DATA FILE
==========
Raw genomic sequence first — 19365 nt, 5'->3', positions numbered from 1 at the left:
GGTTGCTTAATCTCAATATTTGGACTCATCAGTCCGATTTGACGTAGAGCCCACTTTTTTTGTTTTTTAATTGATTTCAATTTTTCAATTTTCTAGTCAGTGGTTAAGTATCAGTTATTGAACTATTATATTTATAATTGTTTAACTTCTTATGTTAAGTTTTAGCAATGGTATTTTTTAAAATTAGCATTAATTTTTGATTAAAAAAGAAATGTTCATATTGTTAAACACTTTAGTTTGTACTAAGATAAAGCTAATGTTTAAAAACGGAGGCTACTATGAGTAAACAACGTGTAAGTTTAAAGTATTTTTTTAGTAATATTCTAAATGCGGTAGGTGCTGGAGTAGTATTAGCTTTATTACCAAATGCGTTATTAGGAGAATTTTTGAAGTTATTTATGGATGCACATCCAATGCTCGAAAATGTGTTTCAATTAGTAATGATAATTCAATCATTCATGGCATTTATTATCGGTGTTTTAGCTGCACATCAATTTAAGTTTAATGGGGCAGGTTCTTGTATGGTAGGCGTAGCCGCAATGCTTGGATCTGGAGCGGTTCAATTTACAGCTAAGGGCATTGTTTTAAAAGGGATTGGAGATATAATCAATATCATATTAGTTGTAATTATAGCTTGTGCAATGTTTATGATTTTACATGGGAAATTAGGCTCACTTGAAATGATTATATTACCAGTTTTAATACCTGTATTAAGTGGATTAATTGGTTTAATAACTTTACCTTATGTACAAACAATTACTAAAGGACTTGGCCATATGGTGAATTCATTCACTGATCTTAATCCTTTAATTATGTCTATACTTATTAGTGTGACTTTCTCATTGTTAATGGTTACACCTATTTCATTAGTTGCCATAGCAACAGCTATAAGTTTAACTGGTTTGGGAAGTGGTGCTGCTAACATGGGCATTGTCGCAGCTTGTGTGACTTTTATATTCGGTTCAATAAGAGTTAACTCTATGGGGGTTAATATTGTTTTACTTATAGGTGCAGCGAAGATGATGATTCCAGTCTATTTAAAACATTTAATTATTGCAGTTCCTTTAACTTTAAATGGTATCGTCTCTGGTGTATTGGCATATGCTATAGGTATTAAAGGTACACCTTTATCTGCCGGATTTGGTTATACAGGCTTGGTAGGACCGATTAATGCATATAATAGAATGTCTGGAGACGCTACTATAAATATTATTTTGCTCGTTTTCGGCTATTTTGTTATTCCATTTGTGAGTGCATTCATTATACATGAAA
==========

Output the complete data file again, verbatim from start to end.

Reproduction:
Raw genomic sequence first — 19365 nt, 5'->3', positions numbered from 1 at the left:
GGTTGCTTAATCTCAATATTTGGACTCATCAGTCCGATTTGACGTAGAGCCCACTTTTTTTGTTTTTTAATTGATTTCAATTTTTCAATTTTCTAGTCAGTGGTTAAGTATCAGTTATTGAACTATTATATTTATAATTGTTTAACTTCTTATGTTAAGTTTTAGCAATGGTATTTTTTAAAATTAGCATTAATTTTTGATTAAAAAAGAAATGTTCATATTGTTAAACACTTTAGTTTGTACTAAGATAAAGCTAATGTTTAAAAACGGAGGCTACTATGAGTAAACAACGTGTAAGTTTAAAGTATTTTTTTAGTAATATTCTAAATGCGGTAGGTGCTGGAGTAGTATTAGCTTTATTACCAAATGCGTTATTAGGAGAATTTTTGAAGTTATTTATGGATGCACATCCAATGCTCGAAAATGTGTTTCAATTAGTAATGATAATTCAATCATTCATGGCATTTATTATCGGTGTTTTAGCTGCACATCAATTTAAGTTTAATGGGGCAGGTTCTTGTATGGTAGGCGTAGCCGCAATGCTTGGATCTGGAGCGGTTCAATTTACAGCTAAGGGCATTGTTTTAAAAGGGATTGGAGATATAATCAATATCATATTAGTTGTAATTATAGCTTGTGCAATGTTTATGATTTTACATGGGAAATTAGGCTCACTTGAAATGATTATATTACCAGTTTTAATACCTGTATTAAGTGGATTAATTGGTTTAATAACTTTACCTTATGTACAAACAATTACTAAAGGACTTGGCCATATGGTGAATTCATTCACTGATCTTAATCCTTTAATTATGTCTATACTTATTAGTGTGACTTTCTCATTGTTAATGGTTACACCTATTTCATTAGTTGCCATAGCAACAGCTATAAGTTTAACTGGTTTGGGAAGTGGTGCTGCTAACATGGGCATTGTCGCAGCTTGTGTGACTTTTATATTCGGTTCAATAAGAGTTAACTCTATGGGGGTTAATATTGTTTTACTTATAGGTGCAGCGAAGATGATGATTCCAGTCTATTTAAAACATTTAATTATTGCAGTTCCTTTAACTTTAAATGGTATCGTCTCTGGTGTATTGGCATATGCTATAGGTATTAAAGGTACACCTTTATCTGCCGGATTTGGTTATACAGGCTTGGTAGGACCGATTAATGCATATAATAGAATGTCTGGAGACGCTACTATAAATATTATTTTGCTCGTTTTCGGCTATTTTGTTATTCCATTTGTGAGTGCATTCATTATACATGAAA